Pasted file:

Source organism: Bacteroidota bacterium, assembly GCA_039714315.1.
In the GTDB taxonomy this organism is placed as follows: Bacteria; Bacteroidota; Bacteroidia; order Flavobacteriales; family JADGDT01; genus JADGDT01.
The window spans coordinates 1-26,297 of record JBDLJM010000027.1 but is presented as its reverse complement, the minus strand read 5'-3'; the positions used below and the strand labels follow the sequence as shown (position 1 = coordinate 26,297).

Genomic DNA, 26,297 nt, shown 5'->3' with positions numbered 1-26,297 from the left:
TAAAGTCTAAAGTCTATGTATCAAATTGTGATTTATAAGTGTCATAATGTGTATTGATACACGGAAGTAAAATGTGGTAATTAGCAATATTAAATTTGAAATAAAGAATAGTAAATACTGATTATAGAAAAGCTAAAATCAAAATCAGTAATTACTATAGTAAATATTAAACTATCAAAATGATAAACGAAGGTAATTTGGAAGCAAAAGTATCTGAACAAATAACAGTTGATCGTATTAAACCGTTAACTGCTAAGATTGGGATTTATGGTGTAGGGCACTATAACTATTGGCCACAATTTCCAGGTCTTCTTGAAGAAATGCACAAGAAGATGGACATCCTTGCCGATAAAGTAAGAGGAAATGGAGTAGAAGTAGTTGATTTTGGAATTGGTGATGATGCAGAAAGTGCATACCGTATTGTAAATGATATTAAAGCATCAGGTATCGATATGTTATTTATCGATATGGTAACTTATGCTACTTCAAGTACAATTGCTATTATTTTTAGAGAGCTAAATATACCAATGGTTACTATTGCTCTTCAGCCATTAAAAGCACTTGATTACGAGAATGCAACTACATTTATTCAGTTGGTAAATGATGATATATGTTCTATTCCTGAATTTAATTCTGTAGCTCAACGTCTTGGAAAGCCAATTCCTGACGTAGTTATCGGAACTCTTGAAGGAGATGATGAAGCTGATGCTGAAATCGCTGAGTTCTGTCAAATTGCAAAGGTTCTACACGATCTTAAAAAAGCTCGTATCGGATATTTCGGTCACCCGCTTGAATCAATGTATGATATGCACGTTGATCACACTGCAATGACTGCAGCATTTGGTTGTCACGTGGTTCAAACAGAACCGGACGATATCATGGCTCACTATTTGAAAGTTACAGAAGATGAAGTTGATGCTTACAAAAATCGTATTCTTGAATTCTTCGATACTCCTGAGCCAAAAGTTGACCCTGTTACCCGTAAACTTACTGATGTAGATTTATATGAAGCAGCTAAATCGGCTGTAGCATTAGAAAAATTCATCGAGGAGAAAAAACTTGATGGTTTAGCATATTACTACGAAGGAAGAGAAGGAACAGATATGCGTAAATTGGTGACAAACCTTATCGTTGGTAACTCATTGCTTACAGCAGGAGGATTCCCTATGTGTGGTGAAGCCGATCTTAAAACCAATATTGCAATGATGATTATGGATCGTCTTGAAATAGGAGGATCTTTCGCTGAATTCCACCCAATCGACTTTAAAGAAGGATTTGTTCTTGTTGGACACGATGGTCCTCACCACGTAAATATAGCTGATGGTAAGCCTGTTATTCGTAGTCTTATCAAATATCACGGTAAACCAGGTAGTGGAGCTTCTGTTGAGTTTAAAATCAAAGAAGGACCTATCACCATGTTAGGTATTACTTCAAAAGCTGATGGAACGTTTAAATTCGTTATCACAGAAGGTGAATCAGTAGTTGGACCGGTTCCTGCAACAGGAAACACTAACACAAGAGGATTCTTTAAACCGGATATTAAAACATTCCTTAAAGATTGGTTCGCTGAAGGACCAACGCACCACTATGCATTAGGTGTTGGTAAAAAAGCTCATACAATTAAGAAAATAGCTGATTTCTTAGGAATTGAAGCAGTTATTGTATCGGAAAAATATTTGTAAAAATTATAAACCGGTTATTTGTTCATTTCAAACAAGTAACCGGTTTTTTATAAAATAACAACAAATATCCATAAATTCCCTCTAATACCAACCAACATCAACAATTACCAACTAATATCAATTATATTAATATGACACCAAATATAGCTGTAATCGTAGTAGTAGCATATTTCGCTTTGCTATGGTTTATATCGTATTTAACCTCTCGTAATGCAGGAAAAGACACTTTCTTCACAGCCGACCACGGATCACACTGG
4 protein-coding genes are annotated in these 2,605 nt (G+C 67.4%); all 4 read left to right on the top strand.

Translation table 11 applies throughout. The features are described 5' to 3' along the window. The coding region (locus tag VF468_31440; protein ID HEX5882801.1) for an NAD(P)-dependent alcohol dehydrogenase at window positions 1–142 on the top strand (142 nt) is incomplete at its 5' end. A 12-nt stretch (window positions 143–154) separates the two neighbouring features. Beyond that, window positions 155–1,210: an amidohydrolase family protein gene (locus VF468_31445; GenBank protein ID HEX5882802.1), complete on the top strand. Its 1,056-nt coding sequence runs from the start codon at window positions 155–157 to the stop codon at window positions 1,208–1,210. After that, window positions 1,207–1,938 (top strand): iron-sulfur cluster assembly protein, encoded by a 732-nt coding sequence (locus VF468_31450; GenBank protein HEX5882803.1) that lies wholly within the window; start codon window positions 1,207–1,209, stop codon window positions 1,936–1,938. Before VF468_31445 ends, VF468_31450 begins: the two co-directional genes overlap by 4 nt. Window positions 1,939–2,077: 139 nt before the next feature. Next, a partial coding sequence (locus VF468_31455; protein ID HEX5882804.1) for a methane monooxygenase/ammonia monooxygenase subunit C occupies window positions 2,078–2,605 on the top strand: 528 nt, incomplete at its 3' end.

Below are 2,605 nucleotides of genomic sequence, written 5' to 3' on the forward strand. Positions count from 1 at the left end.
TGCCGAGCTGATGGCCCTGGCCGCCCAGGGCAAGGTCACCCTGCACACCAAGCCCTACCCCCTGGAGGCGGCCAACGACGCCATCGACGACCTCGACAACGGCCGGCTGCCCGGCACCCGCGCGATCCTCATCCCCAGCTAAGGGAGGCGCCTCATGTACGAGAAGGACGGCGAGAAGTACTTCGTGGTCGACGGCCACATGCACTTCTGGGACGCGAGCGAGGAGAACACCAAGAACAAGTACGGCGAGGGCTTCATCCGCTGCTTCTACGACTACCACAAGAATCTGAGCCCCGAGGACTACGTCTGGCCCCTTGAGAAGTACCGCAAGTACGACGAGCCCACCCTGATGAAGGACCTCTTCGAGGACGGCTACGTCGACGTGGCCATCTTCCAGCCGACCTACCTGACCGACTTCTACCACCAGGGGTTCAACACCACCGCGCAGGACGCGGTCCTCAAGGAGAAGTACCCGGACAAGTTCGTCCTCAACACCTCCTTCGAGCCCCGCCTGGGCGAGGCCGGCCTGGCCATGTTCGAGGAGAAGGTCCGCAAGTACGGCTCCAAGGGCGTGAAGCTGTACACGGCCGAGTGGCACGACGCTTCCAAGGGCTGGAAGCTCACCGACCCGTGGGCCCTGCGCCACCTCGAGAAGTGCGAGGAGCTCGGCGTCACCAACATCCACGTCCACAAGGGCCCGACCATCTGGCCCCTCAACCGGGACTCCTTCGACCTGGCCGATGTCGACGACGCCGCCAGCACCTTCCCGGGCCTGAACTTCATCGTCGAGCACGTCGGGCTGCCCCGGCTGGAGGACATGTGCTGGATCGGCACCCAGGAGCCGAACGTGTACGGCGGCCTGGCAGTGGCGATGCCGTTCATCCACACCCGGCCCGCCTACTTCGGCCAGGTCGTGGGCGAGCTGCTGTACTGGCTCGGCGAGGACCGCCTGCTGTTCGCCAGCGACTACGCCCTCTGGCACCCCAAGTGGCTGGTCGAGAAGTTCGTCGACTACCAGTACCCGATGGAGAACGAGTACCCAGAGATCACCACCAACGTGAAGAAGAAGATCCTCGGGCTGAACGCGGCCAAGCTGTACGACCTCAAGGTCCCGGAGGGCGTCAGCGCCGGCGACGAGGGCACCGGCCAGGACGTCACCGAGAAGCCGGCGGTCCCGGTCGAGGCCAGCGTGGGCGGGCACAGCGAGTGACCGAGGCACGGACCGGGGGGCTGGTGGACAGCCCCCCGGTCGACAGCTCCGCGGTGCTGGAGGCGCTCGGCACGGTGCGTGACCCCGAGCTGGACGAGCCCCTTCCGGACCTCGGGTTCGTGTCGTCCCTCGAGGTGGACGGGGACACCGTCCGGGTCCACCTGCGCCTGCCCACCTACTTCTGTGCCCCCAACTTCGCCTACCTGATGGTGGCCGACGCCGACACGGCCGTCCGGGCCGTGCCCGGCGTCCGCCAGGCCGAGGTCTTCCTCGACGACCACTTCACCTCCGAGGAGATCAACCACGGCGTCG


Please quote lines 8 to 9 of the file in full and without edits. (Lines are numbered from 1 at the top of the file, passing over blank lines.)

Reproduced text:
Below are 2,605 nucleotides of genomic sequence, written 5' to 3' on the forward strand. Positions count from 1 at the left end.
TGCCGAGCTGATGGCCCTGGCCGCCCAGGGCAAGGTCACCCTGCACACCAAGCCCTACCCCCTGGAGGCGGCCAACGACGCCATCGACGACCTCGACAACGGCCGGCTGCCCGGCACCCGCGCGATCCTCATCCCCAGCTAAGGGAGGCGCCTCATGTACGAGAAGGACGGCGAGAAGTACTTCGTGGTCGACGGCCACATGCACTTCTGGGACGCGAGCGAGGAGAACACCAAGAACAAGTACGGCGAGGGCTTCATCCGCTGCTTCTACGACTACCACAAGAATCTGAGCCCCGAGGACTACGTCTGGCCCCTTGAGAAGTACCGCAAGTACGACGAGCCCACCCTGATGAAGGACCTCTTCGAGGACGGCTACGTCGACGTGGCCATCTTCCAGCCGACCTACCTGACCGACTTCTACCACCAGGGGTTCAACACCACCGCGCAGGACGCGGTCCTCAAGGAGAAGTACCCGGACAAGTTCGTCCTCAACACCTCCTTCGAGCCCCGCCTGGGCGAGGCCGGCCTGGCCATGTTCGAGGAGAAGGTCCGCAAGTACGGCTCCAAGGGCGTGAAGCTGTACACGGCCGAGTGGCACGACGCTTCCAAGGGCTGGAAGCTCACCGACCCGTGGGCCCTGCGCCACCTCGAGAAGTGCGAGGAGCTCGGCGTCACCAACATCCACGTCCACAAGGGCCCGACCATCTGGCCCCTCAACCGGGACTCCTTCGACCTGGCCGATGTCGACGACGCCGCCAGCACCTTCCCGGGCCTGAACTTCATCGTCGAGCACGTCGGGCTGCCCCGGCTGGAGGACATGTGCTGGATCGGCACCCAGGAGCCGAACGTGTACGGCGGCCTGGCAGTGGCGATGCCGTTCATCCACACCCGGCCCGCCTACTTCGGCCAGGTCGTGGGCGAGCTGCTGTACTGGCTCGGCGAGGACCGCCTGCTGTTCGCCAGCGACTACGCCCTCTGGCACCCCAAGTGGCTGGTCGAGAAGTTCGTCGACTACCAGTACCCGATGGAGAACGAGTACCCAGAGATCACCACCAACGTGAAGAAGAAGATCCTCGGGCTGAACGCGGCCAAGCTGTACGACCTCAAGGTCCCGGAGGGCGTCAGCGCCGGCGACGAGGGCACCGGCCAGGACGTCACCGAGAAGCCGGCGGTCCCGGTCGAGGCCAGCGTGGGCGGGCACAGCGAGTGACCGAGGCACGGACCGGGGGGCTGGTGGACAGCCCCCCGGTCGACAGCTCCGCGGTGCTGGAGGCGCTCGGCACGGTGCGTGACCCCGAGCTGGACGAGCCCCTTCCGGACCTCGGGTTCGTGTCGTCCCTCGAGGTGGACGGGGACACCGTCCGGGTCCACCTGCGCCTGCCCACCTACTTCTGTGCCCCCAACTTCGCCTACCTGATGGTGGCCGACGCCGACACGGCCGTCCGGGCCGTGCCCGGCGTCCGCCAGGCCGAGGTCTTCCTCGACGACCACTTCACCTCCGAGGAGATCAACCACGGCGTCG